From Academic Kids

FITS or Flexible Image Transfer System is the most commonly used file format in astronomy.

FITS is often used to store also non-image data, such as spectra, photon lists, data cubes, and much more. A FITS file may contain several extensions, and each of these may contain a data object. For example, it is possible to store images made in X-rays and infrared in the same FITS file.

A major advantage of FITS for scientific data is that the header information is human readable ASCII, so that an interested user can examine the headers to investigate a file of unknown provenance. Each FITS file consists of one or more headers containing ASCII card images (80 character fixed-length strings) that carry keyword/value pairs, interleaved between data blocks. The keyword/value pairs provide metadata such as size, origin, binary data format, free-form comments, history of the data, and anything else the creator desires: while many keywords are reserved for FITS use, the standard allows arbitrary use of the rest of the name-space.



The earliest and still most commonly used type of FITS data is an image header/data block. The term 'image' is somewhat loosely applied, as the format supports data arrays of arbitrary dimension -- normal image data are generally 2-D or 3-D (with the third dimension representing the color plane). The data themselves may be in one of several integer and floating-point formats, specified in the header.

FITS image headers can contain information about one or more scientific coordinate systems that are overlain on the image itself. Images contain an implicit Cartesian coordinate system that describes the location of each pixel in the image, but scientific uses generally require working in 'world' coordinates. As FITS has been generalized from its original form, the world coordinate system specifications have become more and more sophisticated: early FITS images allowed a simple scaling factor to represent the size of the pixels; but recent versions of the standard permit multiple nonlinear coordinate systems, representing arbitrary distortions of the image.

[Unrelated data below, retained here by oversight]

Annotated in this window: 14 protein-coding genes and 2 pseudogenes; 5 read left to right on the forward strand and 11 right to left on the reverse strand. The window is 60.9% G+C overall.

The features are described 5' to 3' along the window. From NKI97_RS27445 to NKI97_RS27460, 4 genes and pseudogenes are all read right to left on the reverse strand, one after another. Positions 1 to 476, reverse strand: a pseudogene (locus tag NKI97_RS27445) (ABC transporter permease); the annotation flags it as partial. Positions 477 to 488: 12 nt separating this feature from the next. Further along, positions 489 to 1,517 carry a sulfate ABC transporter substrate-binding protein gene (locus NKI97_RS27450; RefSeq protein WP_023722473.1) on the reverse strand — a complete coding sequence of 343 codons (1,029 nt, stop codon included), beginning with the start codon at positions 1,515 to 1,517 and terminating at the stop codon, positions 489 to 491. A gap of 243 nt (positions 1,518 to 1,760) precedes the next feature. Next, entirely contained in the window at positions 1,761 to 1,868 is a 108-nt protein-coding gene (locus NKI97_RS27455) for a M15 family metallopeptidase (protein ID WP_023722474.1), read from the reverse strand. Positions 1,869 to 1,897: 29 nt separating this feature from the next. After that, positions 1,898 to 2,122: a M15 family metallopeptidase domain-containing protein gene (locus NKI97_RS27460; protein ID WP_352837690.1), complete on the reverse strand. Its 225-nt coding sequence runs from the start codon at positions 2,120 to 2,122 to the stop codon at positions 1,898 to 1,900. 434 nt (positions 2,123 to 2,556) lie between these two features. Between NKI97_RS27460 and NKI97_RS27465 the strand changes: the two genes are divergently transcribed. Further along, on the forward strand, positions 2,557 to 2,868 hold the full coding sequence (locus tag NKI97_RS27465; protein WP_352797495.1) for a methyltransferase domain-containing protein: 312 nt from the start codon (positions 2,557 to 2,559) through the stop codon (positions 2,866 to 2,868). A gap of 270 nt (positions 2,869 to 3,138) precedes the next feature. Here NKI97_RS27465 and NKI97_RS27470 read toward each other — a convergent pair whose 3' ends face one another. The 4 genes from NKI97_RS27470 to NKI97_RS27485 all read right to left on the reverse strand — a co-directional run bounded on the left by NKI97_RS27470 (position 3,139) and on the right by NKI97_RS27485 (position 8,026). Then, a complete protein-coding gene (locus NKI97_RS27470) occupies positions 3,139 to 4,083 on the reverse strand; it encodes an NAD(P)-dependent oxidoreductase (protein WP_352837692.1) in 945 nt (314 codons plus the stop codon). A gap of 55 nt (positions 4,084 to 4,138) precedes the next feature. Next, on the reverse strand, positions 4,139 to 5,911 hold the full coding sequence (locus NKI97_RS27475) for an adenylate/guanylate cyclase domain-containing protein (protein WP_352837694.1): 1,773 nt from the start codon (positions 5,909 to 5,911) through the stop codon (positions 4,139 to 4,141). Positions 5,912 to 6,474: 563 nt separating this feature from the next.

FITS also supports tabular data with named columns and multidimensional rows. Both binary and ASCII table formats have been specified. The data in each column of the table can be in a different format from the others. Together with the ability to string multiple header/data blocks together, this allows FITS files to represent entire relational databases -- a far cry from simple image data.

Using FITS files

FITS support via standard libraries is available in most languages that are used for scientific work, including C, FORTRAN, Perl, PDL, Numerical Python, and IDL. The FITS Support Office at NASA/GSFC maintains a list of libraries and platforms that currently support FITS.

Image processing programs such as the GIMP and photoshop can generally read simple FITS images but frequently cannot interpret more complex tables and databases; scientific teams frequently write their own code to interact with their FITS data, using the tools available in their language of choice.

Many scientific computing environments make use of the coordinate system data in the FITS header to display, compare, rectify, or otherwise manipulate FITS images. Examples are the coordinate transform library included with PDL, the PLOT_MAP library in the solarsoft solar-physics-related software tree, and the Starlink libraries in C++.

See also

External links

fr:Flexible image transfer system


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